, Volume 23, Issue 11, pp 2954-2960
Date: 26 Jun 2013

Statin therapy in patients with atypical chest pain and mild-to-moderate coronary stenosis on 64-slice multidetector coronary computed tomography; a retrospective propensity score matching analysis

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The effect of computed tomography (CT)-guided statin therapy on patients with atypical chest pain and mild-to-moderate coronary artery disease has not been elucidated yet.


A total of 1,952 patients who had 1-69 % stenosis on CT were reviewed retrospectively. After propensity score matching, 643 patients who were prescribed statins after CT (statin users) and 643 patients without statin therapy (statin non-users) were compared. Major cardiovascular events included all-cause death, acute coronary syndrome and stroke.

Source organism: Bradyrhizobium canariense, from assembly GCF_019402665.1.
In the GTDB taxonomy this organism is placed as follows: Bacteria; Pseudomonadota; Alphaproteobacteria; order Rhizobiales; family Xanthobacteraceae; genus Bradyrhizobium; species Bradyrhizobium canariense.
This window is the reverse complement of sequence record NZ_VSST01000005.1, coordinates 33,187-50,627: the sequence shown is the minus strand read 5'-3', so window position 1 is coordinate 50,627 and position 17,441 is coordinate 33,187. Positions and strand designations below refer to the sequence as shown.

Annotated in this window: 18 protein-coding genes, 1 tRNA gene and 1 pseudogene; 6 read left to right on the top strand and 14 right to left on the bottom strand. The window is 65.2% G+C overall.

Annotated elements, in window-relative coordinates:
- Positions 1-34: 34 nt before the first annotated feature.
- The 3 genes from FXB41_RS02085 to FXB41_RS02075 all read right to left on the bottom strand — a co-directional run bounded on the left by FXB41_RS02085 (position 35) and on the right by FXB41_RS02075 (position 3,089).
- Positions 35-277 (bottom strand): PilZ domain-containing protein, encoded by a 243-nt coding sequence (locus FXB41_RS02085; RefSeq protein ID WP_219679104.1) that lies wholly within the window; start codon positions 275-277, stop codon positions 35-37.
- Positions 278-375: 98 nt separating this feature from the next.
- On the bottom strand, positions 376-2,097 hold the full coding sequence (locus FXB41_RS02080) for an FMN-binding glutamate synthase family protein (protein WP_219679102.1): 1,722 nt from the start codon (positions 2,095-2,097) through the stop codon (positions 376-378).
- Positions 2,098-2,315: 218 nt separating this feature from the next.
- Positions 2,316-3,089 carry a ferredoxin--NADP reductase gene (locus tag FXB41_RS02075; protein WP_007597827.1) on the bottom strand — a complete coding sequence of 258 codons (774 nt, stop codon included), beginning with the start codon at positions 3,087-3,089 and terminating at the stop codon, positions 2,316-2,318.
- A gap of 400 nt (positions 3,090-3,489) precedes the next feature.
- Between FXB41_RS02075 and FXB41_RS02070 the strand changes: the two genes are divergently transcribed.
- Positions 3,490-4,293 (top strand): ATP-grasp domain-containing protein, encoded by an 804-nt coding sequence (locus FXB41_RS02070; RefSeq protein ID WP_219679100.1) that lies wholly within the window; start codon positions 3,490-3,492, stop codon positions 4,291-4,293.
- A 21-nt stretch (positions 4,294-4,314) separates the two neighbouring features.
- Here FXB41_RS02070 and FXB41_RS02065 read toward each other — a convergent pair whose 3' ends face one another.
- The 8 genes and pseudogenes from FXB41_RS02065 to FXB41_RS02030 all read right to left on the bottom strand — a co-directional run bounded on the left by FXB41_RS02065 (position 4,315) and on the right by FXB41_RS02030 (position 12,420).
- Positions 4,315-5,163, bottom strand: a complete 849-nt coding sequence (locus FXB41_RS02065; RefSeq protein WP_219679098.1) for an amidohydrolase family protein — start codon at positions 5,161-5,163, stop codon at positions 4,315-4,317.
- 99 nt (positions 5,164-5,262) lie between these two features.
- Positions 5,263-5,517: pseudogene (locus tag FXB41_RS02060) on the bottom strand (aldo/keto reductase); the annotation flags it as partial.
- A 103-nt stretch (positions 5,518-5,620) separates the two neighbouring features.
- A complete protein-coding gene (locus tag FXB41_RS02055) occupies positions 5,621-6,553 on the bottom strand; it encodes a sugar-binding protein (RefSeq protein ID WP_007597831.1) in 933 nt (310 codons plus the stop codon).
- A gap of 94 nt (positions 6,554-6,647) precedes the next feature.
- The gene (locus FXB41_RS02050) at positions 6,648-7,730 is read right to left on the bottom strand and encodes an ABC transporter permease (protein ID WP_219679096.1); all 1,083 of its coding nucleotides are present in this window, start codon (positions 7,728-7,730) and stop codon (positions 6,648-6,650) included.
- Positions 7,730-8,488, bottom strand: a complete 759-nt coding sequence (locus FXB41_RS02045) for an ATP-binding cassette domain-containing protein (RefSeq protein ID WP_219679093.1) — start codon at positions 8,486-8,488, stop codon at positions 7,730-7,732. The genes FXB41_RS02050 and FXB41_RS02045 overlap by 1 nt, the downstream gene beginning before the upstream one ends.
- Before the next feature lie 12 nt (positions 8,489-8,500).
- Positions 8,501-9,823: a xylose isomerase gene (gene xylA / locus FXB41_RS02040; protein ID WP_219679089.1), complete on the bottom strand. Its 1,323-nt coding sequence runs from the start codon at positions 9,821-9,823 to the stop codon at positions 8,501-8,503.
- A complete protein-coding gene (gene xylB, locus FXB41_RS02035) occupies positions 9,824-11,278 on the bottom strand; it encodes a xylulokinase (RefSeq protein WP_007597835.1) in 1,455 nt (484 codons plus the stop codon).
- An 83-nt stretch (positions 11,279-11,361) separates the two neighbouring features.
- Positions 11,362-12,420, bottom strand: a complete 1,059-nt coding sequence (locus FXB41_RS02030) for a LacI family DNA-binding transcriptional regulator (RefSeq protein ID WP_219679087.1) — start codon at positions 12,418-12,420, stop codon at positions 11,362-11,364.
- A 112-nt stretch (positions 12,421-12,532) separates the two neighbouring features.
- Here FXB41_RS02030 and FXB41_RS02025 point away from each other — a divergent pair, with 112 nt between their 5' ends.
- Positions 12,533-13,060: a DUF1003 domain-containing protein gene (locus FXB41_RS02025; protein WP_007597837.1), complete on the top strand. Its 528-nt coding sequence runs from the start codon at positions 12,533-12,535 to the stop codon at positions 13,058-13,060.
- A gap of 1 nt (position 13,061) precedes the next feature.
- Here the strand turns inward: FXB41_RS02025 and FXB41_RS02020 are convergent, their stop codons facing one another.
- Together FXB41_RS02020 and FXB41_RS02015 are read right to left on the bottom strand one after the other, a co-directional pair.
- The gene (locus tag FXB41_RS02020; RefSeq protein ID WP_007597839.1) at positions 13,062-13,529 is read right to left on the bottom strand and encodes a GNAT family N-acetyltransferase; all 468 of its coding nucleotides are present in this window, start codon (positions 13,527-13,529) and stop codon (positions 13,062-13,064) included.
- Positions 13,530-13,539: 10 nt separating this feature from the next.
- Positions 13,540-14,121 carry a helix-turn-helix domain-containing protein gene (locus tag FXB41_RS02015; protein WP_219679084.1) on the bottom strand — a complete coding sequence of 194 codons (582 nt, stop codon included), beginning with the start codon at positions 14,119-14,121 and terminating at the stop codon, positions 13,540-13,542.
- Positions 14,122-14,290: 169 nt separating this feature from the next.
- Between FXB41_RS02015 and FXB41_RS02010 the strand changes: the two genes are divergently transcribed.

During a median of 42 months’ follow-up, all-cause death was reported in 17 patients (1.3 %), of whom 6 (0.9 %) were statin users and 11 (1.7 %) statin nonusers. Major cardiovascular events developed in 6.1 % in the statin user group and 5.6 % in the statin non-users (P = 0.812). When evaluated according to plaque subtypes, statins showed significant benefit in patients who had non-calcified or mixed plaque (HR 0.47, 95 % CI 0.22-1.01, P = 0.047). However, in patients with calcified plaques, statins had no benefit in reducing adverse events (P = 0.620).


In most patients with mild-to-moderate coronary artery stenosis on CT, statin therapy has no beneficial effect on reducing adverse events. However, in patients with non-calcified or mixed plaques, statin therapy showed a significant benefit.

Key Points

Multidetector CT now identifies numerous subjects with mild-to-moderate coronary stenosis.

Statin therapy has little beneficial effect on patients with calcified plaques.

However, statins reduce adverse events in those with non-calcified or mixed plaques.